Early detection and treatment of wear particle-induced inflammation and bone loss in a mouse calvarial osteolysis model using HPMA copolymer conjugates

Ke Ren, P. Edward Purdue, Lyndsey Burton, Ling Dong Quan, Edward V. Fehringer, Geoffrey Milton Thiele, Steven R. Goldring, Dong Wang

Research output: Contribution to journalArticle

38 Citations (Scopus)

Abstract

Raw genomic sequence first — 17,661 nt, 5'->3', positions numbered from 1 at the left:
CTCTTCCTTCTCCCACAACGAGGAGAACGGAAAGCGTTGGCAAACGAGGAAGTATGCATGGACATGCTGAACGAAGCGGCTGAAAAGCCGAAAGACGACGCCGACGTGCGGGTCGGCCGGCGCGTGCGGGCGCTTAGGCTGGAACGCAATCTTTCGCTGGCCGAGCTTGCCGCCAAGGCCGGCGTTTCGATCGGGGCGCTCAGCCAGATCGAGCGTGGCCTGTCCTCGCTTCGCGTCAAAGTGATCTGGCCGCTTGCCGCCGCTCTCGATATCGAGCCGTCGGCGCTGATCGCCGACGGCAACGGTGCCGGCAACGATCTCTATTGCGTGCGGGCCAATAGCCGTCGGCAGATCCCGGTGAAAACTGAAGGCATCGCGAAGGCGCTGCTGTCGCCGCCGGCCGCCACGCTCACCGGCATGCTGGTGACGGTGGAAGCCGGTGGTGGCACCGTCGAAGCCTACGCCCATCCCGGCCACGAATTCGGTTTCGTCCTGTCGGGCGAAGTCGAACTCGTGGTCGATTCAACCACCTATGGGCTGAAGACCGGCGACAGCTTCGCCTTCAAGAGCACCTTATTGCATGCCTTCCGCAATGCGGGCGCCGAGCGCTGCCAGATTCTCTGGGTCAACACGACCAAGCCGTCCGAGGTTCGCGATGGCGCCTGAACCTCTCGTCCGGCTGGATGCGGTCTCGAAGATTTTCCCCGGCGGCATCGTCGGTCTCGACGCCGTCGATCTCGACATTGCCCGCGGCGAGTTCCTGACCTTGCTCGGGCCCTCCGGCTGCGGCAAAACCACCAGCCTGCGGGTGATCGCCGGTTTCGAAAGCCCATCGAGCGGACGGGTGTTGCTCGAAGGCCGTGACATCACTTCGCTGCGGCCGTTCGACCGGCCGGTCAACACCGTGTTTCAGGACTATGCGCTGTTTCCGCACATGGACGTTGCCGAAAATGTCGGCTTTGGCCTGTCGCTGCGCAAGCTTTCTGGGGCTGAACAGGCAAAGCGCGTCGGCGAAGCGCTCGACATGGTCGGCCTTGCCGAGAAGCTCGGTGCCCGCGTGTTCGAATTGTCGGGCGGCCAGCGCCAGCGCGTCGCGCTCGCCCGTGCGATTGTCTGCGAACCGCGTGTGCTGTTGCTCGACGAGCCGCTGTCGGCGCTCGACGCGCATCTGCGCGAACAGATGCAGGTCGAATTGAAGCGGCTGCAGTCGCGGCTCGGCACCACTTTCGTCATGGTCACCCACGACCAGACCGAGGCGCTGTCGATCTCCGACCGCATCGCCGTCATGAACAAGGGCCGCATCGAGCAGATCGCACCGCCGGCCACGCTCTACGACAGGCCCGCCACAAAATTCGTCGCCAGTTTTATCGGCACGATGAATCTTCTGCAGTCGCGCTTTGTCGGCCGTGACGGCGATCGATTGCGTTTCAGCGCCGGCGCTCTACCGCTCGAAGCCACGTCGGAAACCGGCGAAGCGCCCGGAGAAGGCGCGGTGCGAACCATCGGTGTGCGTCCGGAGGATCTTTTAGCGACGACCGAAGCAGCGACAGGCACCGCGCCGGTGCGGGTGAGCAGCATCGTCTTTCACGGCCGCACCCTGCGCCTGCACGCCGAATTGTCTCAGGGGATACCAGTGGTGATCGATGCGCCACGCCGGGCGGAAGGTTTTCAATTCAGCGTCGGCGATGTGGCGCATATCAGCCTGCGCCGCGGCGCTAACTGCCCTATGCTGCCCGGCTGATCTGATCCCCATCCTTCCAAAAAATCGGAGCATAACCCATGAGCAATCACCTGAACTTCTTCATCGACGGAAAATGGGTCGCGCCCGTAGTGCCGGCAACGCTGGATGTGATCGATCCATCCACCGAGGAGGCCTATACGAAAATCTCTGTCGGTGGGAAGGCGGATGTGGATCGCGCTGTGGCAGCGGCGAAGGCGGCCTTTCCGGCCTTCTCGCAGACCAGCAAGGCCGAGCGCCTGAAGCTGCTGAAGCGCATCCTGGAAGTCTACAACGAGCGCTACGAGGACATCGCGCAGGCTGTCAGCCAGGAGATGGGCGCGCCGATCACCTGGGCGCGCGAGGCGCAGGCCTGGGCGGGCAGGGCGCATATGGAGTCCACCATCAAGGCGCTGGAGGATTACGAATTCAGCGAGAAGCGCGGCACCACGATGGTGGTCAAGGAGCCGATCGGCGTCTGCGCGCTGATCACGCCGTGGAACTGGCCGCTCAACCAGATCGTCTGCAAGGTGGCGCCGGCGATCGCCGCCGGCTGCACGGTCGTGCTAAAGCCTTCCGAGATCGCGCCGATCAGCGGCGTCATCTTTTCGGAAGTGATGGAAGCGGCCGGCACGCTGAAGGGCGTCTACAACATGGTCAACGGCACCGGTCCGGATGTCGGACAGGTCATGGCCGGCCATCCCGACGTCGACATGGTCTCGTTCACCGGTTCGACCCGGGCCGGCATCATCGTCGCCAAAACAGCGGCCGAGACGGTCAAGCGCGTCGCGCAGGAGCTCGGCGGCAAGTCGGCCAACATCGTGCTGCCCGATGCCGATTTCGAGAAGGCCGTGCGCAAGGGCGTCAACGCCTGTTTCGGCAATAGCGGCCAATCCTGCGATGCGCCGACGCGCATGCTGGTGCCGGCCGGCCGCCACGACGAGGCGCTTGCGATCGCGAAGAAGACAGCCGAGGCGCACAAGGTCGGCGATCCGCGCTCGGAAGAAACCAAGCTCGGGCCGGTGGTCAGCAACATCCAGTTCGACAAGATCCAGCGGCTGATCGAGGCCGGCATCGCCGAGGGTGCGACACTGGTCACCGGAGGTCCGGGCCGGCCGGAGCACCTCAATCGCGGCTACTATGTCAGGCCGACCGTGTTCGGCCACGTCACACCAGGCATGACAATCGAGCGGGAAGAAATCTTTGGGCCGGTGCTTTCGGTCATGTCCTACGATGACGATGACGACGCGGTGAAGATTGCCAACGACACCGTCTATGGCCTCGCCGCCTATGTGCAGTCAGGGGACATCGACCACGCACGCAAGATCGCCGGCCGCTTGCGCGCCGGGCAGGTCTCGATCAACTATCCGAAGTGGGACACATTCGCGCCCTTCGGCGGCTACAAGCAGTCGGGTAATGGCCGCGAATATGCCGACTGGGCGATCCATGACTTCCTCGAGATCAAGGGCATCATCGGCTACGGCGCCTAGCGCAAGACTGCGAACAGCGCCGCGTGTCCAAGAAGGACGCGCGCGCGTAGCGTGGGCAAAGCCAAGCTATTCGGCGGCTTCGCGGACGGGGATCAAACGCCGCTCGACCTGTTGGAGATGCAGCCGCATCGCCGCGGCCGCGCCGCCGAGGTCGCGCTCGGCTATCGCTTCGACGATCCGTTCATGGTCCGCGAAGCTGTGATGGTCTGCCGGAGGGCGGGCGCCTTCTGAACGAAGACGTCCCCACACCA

Wear particle-induced inflammation is considered to be the major cause of aseptic implant loosening and clinical failure after total joint replacement. Due to the frequent absence of symptoms, early detection and intervention prior to implant failure presents a significant challenge. To address this issue, a N-(2-hydroxypropyl)methacrylamide (HPMA) copolymer-based optical imaging contrast agent (P-IRDye) was developed and used for the detection of wear particle-induced inflammation employing a murine calvaria osteolysis model. The particle-induced osteolysis of calvaria was evaluated by H&E, tartrate-resistant acid phosphatase (TRAP) staining and μ-CT after necropsy. One-day post particle implantation, P-IRDye was administrated to the mice via tail vein injection. Live imaging of the animals 6 days after implantation revealed the preferential distribution and sustained retention of the macromolecular contrast agent at the site of particle implantation. Immunohistochemical staining and FACS analyses of the calvaria-associated soft tissue revealed extensive uptake of the HPMA copolymer by F4/80, Ly-6G (Gr1) and CD11c positive cells, which accounts for the retention of the macromolecular probes at the inflammatory sites. To test the potential of the system for therapeutic intervention, an acid-labile HPMA copolymer-dexamethasone conjugate (P-Dex) was prepared and shown to prevent the particle-induced inflammation and bone damage in the calvaria osteolysis model.